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The World's first banner ad Clicked-through at 78% - Compared with 0.07% today

The World's first banner ad Clicked-through at 78% - Compared with 0.07% today


Hotwired in 1994

This is the world’s first banner ad. It was created in 1994 for the telecoms giant AT&T; in the US. It ran on a site called Hotwired, and was designed to slot into a vacant space to the right of the logo at the top of the page.

World's First Banner Advert

Incredibly, it had a click-through rate of 78%. Can you imagine running a display ad campaign with such a high CTR today? Of course, it may have just been the novelty, but still...78%!

Those early banner ads fuelled the first dot com boom. Some say they were in part responsible for the crash too, because so many business plans depended on banner ads delivering incredible returns to advertisers, who would in turn put ever greater funds into promoting their products online.

It didn’t work out that way. CTR's have dropped dramatically year on year. They’ve even halved in the last four years. In fact - the average click-through rate today, according to the latest stats from DoubleClick/Google, is less than 0.07% in the UK. And the trend is heading one way: down.

Ad Blockers

Of course, the advertising industry has not sat idly by and watched their campaigns crash and burn.

Instead, they’ve created ever more disruptive ads to make web users sit up and pay attention. Ads that expand when you go near them, that hover over content you’re trying to read, that slide over the top of videos you want to watch, that follow you around the web wherever you go.

And consumers have responded, by installing ad blocker software in their millions. Adblock Plus for Firefox has over 10 million active users. Wow. Do you think consumers might be trying to tell us something?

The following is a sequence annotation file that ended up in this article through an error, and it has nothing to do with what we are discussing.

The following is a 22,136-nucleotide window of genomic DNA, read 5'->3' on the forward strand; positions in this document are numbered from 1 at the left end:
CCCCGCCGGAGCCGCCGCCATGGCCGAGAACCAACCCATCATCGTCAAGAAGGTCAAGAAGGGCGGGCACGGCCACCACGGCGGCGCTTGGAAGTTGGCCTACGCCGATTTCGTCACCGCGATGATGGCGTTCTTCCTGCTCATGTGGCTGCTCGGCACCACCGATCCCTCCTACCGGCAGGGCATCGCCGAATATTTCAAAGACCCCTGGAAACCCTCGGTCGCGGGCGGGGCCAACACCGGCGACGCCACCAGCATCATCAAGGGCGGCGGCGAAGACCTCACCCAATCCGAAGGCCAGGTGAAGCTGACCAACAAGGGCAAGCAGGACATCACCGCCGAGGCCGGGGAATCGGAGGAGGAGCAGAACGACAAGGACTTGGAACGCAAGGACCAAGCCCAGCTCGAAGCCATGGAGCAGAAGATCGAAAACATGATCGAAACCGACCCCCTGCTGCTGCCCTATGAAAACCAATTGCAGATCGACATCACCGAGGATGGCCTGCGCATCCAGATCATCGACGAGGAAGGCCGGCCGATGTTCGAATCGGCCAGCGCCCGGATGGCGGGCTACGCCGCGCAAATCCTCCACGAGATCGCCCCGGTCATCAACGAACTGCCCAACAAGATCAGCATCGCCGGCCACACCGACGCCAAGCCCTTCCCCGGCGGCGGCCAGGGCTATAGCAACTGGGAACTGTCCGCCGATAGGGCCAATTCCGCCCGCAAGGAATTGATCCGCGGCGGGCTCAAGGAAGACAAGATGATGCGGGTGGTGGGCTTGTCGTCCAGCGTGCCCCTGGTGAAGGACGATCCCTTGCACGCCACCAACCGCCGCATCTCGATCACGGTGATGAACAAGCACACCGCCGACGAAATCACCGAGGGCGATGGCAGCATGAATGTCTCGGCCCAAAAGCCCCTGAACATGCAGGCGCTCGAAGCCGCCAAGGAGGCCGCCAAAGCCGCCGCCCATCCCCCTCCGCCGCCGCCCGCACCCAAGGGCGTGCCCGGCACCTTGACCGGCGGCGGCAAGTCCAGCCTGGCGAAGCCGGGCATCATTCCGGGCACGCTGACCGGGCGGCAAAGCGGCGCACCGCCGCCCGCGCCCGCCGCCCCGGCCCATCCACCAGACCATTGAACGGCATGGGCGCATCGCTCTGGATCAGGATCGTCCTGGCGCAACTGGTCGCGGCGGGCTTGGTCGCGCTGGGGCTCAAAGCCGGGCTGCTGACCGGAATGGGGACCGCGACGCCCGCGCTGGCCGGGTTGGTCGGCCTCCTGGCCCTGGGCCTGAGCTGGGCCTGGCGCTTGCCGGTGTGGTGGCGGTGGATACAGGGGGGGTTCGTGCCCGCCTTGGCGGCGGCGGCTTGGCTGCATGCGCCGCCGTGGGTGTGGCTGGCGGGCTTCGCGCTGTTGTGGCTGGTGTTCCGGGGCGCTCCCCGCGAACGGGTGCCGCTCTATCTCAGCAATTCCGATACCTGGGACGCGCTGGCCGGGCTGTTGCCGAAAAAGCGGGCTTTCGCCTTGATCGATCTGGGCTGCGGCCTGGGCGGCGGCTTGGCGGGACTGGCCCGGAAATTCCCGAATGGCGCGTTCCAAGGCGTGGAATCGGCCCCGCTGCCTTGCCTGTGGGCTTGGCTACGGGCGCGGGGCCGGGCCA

But the problem goes even deeper than that. Because the biggest problem advertisers face is not consumer irritation, it’s consumer apathy. Most people don’t click on ads because most people don’t notice them.

Banner Blindness

Jakob Nielsen has done some fascinating research into this issue. Using eye tracking devices first developed to identify the best position to place products in supermarkets, Nielsen has run studies with panels of web users and analysed where people look on the page, as illustrated to the right.

Banner Blindness

The conclusion? People look at the content, not at the ads. In fact the findings were so pronounced Nielsen coined the phrase ‘banner blindness’ to describe his findings, and stated the brutal truth: “Users almost never look at anything that looks like an advertisement.”

This issue is even more pronounced on mobile devices. Visit a standard web page with an iPhone and you can’t even decipher the banners – and then you tap on the content, instantly rendering anything in the margins invisible.

Buttons, Not Banners

I used to work for a company that both advertised on other sites and accepted ads onto our own. Sitting on both sides of the fence gave an insight into trends for both advertisers and publishers, and it was alarming. Put simply, we had to work harder just to stand still.